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by Jonathan Brough,Greg Slater

Over 2,000 patterns and pieces by ceramicist Clarice Cliff and her colleagues at the Wilkinson Pottery: the most complete guide ever published to Cliff's colorful, delightful, and highly collectible work.The dazzling ceramics of Clarice Cliff and the Wilkinson Pottery, which first encouraged her work in the 1920s, are among the most popular collectibles from the twentieth century. Ever since the exuberant colors and bold shapes of Cliff's classic Art Deco pieces first caught the imagination of collectors, auction prices have moved inexorably upwards, reaching over $50,000 for a single item. Now, after years of research, both in the Wilkinson archives and through the oral testimonies of surviving employees, Greg Slater has produced the first comprehensive survey of the work of Clarice Cliff and her largely uncredited colleagues at the Wilkinson Pottery from the 1920s to the 1950s.This massive reference work identifies the origin, name, designer, date, and decoration method of all the significant pieces. Accessible through three indexes—pattern name, number, and backstamp—the book is organized by pattern (including groups assigned by the Wilkinson Pottery and recognizable themes) and also by shape (an instant identifier for ceramics without a backstamp).More than 2,000 illustrations plus a history, bibliography, glossary, and collectors' guide ensure that this will be the definitive book on the subject for generations to come. Over 2,000 illustrations, 1,384 in color.
Download Comprehensively Clarice Cliff epub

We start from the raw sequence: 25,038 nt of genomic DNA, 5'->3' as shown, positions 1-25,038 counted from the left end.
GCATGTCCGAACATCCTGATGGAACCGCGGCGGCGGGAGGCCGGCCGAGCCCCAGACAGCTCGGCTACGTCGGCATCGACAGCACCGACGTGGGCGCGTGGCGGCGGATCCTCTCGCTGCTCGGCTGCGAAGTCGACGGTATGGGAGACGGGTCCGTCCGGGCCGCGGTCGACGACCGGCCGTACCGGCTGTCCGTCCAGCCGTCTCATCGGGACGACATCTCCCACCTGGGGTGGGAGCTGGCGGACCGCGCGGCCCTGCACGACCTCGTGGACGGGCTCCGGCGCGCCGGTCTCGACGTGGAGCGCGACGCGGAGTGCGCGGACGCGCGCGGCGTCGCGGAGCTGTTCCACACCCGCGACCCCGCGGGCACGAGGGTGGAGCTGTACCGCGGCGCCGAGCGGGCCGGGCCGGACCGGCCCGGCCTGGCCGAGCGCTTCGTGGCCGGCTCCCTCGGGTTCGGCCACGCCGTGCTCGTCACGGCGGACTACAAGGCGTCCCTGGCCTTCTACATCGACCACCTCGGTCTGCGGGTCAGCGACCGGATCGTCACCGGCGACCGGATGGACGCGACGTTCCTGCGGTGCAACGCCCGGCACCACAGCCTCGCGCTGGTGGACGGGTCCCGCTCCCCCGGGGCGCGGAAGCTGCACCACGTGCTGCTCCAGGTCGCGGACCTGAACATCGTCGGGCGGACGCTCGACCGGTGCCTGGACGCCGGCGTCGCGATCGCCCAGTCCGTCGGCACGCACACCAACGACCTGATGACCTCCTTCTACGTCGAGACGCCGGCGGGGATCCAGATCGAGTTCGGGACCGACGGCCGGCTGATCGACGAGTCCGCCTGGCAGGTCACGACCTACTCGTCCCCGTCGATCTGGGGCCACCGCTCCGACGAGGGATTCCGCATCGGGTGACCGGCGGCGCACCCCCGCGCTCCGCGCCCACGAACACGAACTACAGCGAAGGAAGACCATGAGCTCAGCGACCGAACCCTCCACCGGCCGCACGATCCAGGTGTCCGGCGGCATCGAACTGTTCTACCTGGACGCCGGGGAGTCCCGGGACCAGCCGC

ISBN: 0500512302
ISBN13: 978-0500512302
Category: Photography
Subcategory: Other Media
Author: Jonathan Brough,Greg Slater
Language: English
Publisher: Thames & Hudson; 1st edition (September 1, 2005)
Pages: 448 pages
ePUB size: 1862 kb
FB2 size: 1970 kb
Rating: 4.1
Votes: 200
Other Formats: docx lit mbr txt

I could not believe how inexpensive this "used" but new previous library book (it must never have been checked out!) The pictures are stunning. I knew the book because I friend had it who paid $150 for a new copy. I am simply delighted with the value I received.
I am a US collector of Clarice Cliff and was very much looking forward to this book. The positive: you can find almost any pattern and the dates they were designed and fired. If you need to find a pattern or shape, it should be in this book
The negative: Difficult to discerne the valuable from the run-of-the mill. The color photos are excellent and the application of paint comes alive on many of the objects. There is some controversy whether all the designs listed are really Clarice's. But after reading so many books about her and since she was so reticent about giving information, it is more difficult to argue who designed what and when.
I use the book as a reference, not as a guide for what is the collectible. Since I believe CC's work is very hard to find in the states, it does serve as large enough range if I should ever come across a piece I must have!
I think this book completes my Clarice Cliff obsession. I love it.